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here in Scotland and there were some

internal changes, which meant that I was

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making my own role redundant, which is a

fun trick to pull off if you can do it.

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And at that time, had some

conversations with the chief exec.

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I.

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Did a few different roles, but the one

thing that came out of those conversations

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really was starting the podcasting channel

at that publishing house in Scotland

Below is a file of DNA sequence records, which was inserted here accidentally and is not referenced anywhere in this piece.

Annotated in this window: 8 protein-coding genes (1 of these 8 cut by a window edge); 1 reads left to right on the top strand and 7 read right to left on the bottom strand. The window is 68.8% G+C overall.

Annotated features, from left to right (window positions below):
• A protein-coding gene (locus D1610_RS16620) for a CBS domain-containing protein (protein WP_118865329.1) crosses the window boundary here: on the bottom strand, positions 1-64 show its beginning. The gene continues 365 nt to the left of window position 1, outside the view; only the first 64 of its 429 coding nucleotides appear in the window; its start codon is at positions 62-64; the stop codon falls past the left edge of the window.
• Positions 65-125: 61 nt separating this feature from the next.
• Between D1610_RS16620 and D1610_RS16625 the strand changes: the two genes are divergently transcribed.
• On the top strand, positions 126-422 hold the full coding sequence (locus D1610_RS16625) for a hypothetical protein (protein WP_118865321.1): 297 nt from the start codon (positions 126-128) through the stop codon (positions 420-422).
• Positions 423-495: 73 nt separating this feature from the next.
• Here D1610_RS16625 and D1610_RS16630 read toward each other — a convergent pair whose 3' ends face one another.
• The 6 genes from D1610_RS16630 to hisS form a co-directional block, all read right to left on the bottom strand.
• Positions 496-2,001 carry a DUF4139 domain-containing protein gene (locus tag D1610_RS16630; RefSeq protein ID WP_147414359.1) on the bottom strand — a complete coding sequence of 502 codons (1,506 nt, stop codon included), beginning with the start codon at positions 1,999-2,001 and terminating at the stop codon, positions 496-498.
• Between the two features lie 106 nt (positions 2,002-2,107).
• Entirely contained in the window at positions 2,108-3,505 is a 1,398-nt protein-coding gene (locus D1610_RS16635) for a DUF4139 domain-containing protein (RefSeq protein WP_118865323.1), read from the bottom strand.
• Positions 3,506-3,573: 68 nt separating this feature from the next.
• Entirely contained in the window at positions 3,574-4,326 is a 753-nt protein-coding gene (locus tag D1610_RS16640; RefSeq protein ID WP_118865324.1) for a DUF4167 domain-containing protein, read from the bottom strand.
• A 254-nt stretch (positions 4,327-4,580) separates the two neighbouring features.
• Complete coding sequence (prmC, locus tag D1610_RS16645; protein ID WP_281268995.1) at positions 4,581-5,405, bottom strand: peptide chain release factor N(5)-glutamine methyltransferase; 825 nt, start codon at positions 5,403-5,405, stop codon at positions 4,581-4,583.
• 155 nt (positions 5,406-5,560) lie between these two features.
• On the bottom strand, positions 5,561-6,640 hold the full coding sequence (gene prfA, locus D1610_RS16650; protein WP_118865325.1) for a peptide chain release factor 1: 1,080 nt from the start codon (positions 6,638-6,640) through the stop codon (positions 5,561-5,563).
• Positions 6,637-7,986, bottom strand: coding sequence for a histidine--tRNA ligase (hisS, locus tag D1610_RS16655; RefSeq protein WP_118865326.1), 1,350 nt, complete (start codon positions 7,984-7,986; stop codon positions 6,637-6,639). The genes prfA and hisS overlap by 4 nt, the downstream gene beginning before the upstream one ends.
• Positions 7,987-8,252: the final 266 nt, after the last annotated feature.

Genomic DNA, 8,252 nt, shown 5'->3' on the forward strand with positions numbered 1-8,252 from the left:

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and ultimately developing a slate of

a dozen, 15 more shows across lots of

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different verticals within the company.

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If you ask a lot of people what

they love about podcasting, they'll

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point to the fact that it's very

accessible, and that's true.

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They'll point to the fact that it can

elevate underrepresented or marginalized

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voices, and that's true, and those

are things I love about it as well.

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But for me, there's one particular

thing that podcasting is brilliant at

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and that is turning dull activities.

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Great.

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So if it's something like your commute,